Photos from the Field: Changes in Species Richness of Twig-nesting Ants in Coffee Landscapes

Gillette, Ennis, Domínguez Martínez and Philpott (2015). Changes in Species Richness, Abundance, and Composition of Arboreal Twig-nesting Ants Along an Elevational Gradient in Coffee Landscapes. Biotropica, 47: 712–722. doi: 10.1111/btp.12263

The distribution, diversity, and assembly of tropical insects have long intrigued ecologists, and for tropical ants, can be affected by competitive interactions, microhabitat requirements, dispersal, and availability and diversity of nesting sites. Arboreal twig-nesting ants are limited by the number of hollow twigs available, especially in intensive agricultural systems. Ant diversity and abundance may shift along elevation gradients, but no studies have examined if the proportion of occupied twigs or richness of arboreal twig-nesting ants vary with elevation. In coffee agroecosystems, there are over 40 species of arboreal twig-nesting ants. We examined communities of twig-nesting ants in coffee plants along an elevational gradient to answer the following questions: (1) Do species richness and colony abundance decline with elevation or show a mid-elevation peak? (2) Does community composition change with elevation? (3) Is elevation an important predictor of change in ant abundance, richness, and relative abundance of common species? We surveyed 42 10 × 10 m plots in 2013 from 450 to1550 m elevation across a coffee landscape in Chiapas, Mexico. We sampled a total of 2211 hollow coffee twigs, 77.1 percent of which were occupied by one of 28 species of ants. Pseudomyrmex simplex was more abundant in lower elevations, whereas Pseudomyrmex ejectus dominated in high elevations. Species richness and the percent of occupied hollow twigs both peaked at mid-elevations (800–1050 m). In sum, we found that species richness, abundance, and composition of arboreal twig-nesting ants shift with elevation. These findings may provide important insights for understanding ant communities in coffee agroecosystems.

A twig nesting ant (Cephalotes sp.) collected from a coffee farm in Chiapas, Mexico. This ant uses its large head to block the doorway of its twig nest in hollow coffee twigs. (Photo by Katherine Ennis).

A twig nesting ant (Cephalotes sp.) collected from a coffee farm in Chiapas, Mexico. This ant uses its large head to block the doorway of its twig-nest in hollow coffee twigs. (Photo by Katherine Ennis).

A view of an intensive coffee farm in the Soconusco region of Chiapas, Mexico (Finca San Francisco) where rows of coffee plants are visible underneath the sparse pine tree canopy. At the other side of the valley is a less intensive coffee farm with a a more diverse and dense tree canopy (Finca San Cristobal) where coffee plants are not visible. (Photo by Penelope Gillette)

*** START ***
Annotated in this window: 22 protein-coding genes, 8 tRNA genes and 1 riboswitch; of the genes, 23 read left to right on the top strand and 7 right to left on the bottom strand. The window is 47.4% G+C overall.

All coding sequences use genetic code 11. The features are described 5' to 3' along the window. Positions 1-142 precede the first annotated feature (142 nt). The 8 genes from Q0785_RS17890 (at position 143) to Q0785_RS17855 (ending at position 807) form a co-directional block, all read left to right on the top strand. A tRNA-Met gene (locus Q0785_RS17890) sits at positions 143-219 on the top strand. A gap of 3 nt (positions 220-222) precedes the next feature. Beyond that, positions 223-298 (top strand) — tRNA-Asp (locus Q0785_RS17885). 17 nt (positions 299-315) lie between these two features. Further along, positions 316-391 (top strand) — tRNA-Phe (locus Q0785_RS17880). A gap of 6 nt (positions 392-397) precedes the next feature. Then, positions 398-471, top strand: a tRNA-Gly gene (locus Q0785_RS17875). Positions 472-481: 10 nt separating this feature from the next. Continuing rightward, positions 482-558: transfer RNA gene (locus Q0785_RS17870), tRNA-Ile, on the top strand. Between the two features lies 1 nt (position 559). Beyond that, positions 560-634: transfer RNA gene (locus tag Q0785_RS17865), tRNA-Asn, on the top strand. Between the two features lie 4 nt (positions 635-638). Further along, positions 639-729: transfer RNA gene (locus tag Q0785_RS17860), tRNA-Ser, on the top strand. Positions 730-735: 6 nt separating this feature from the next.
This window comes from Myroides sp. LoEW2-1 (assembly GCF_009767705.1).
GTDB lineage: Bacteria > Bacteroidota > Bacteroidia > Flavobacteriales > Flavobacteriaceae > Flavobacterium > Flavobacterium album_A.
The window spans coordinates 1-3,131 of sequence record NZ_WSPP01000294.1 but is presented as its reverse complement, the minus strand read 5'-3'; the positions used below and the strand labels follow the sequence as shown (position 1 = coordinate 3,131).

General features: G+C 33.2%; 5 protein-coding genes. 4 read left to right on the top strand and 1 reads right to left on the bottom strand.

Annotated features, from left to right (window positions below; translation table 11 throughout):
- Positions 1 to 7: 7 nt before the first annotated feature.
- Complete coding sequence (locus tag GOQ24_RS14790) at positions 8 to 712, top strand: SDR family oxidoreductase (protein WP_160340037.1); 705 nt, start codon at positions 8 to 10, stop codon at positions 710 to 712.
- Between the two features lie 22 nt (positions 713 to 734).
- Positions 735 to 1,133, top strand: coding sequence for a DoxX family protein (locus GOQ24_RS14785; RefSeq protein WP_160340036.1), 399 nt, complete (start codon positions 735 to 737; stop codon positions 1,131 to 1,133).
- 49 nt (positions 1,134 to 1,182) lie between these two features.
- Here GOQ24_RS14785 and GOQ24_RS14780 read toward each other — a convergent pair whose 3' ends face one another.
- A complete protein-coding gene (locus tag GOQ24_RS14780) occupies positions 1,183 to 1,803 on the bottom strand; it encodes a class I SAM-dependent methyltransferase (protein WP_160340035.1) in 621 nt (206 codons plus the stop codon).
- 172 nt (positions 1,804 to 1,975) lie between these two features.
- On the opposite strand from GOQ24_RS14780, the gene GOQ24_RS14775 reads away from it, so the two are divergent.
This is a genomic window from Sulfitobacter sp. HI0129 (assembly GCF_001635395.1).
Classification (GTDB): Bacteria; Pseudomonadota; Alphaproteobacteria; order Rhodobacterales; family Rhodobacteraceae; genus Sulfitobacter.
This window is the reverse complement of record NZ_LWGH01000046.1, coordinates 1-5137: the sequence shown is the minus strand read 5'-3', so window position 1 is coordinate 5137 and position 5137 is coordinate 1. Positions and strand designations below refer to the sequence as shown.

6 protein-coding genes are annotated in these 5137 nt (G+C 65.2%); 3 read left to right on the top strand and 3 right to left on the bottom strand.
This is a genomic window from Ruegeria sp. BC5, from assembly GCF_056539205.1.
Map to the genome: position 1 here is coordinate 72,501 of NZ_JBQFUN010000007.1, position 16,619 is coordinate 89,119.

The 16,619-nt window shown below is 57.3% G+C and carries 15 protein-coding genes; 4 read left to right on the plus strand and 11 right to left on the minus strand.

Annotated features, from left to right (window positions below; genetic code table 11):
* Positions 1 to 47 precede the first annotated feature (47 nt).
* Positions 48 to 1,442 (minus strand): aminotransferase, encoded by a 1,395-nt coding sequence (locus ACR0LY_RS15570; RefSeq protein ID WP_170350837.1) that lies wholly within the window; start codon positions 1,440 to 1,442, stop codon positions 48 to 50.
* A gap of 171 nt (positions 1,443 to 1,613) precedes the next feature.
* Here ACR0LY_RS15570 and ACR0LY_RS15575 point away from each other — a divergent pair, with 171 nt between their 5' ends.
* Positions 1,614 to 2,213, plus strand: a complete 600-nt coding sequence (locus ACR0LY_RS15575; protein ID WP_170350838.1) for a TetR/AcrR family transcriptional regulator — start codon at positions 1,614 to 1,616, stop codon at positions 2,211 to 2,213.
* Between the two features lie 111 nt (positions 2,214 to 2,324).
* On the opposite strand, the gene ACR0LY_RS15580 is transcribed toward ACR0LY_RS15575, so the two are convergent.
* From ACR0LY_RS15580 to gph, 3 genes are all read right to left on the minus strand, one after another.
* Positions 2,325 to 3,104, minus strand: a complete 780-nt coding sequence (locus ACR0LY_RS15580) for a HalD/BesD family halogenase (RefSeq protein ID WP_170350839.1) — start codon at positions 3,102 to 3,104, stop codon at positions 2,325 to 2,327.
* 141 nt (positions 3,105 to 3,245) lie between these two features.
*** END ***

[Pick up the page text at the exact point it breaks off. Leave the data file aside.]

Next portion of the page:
A view of an intensive coffee farm in the Soconusco region of Chiapas, Mexico (Finca San Francisco) where rows of coffee plants are visible underneath the sparse pine tree canopy. At the other side of the valley is a less intensive coffee farm with a more diverse and dense tree canopy (Finca San Cristobal) where coffee plants are not visible. (Photo by Penelope Gillette)

Up-close view of a moderate intensity coffee farm in the Soconusco region of Chiapas, Mexico (Finca Irlanda) with some trees in the genus Inga, coffee plants, and recently cut weed layer. (photo by Penelope Gillette)

Up-close view of a moderate intensity coffee farm in the Soconusco region of Chiapas, Mexico (Finca Irlanda) with some trees in the genus Inga, coffee plants, and recently cut weed layer. (Photo by Penelope Gillette)

This ant (Pseudomyrmex simplex) is one of the most commonly encountered twig-nesting ant found in hollow coffee twigs in the Soconusco region of Chiapas, Mexico. The abundance of this species is significantly higher at lower elevations (450-900m) and drops off at the higher end of the Arabica coffee range (1200-1500m). (Photo by Katherine Ennis)

This ant (Pseudomyrmex simplex) is one of the most commonly encountered twig-nesting ant found in hollow coffee twigs in the Soconusco region of Chiapas, Mexico. The abundance of this species is significantly higher at lower elevations (450–900m) and drops off at the higher end of the Arabica coffee range (1200–1500m). (Photo by Katherine Ennis)

A rare twig-nesting ant from the coffee study region, Pseudomyrmex boopis, nests in hollow coffee twigs. It is among the largest of the eight Pseudomyrmex species collected. (Photo by Katherine Ennis)

A rare twig-nesting ant from the coffee study region, Pseudomyrmex boopis, nests in hollow coffee twigs. It is among the largest of the eight Pseudomyrmex species collected. (Photo by Katherine Ennis).

An open hollow coffee twig revealing a nest of Pseudomyrmex simplex with workers and larvae. (Photo by Penelope Gillette)

An open hollow coffee twig revealing a nest of Pseudomyrmex simplex with workers and larvae. (Photo by Penelope Gillette).

A ominous rainy season sky, a heavily pruned Inga shade tree, and a topographically variable coffee landscape behind the twig-nesting ant research team in Chiapas, Mexico in June of 2013. From L to R: Katherine Ennis, Stacy Philpott, Gabriel Domínguez Martínez, Félix Ángel Rodríguez, and Penelope Gillette. (Photo by Penelope Gillette).

A ominous rainy season sky, a heavily pruned Inga shade tree, and a topographically variable coffee landscape behind the twig-nesting ant research team in Chiapas, Mexico in June of 2013. From left to right: Katherine Ennis, Stacy Philpott, Gabriel Domínguez Martínez, Félix Ángel Rodríguez, and Penelope Gillette. (Photo by Penelope Gillette).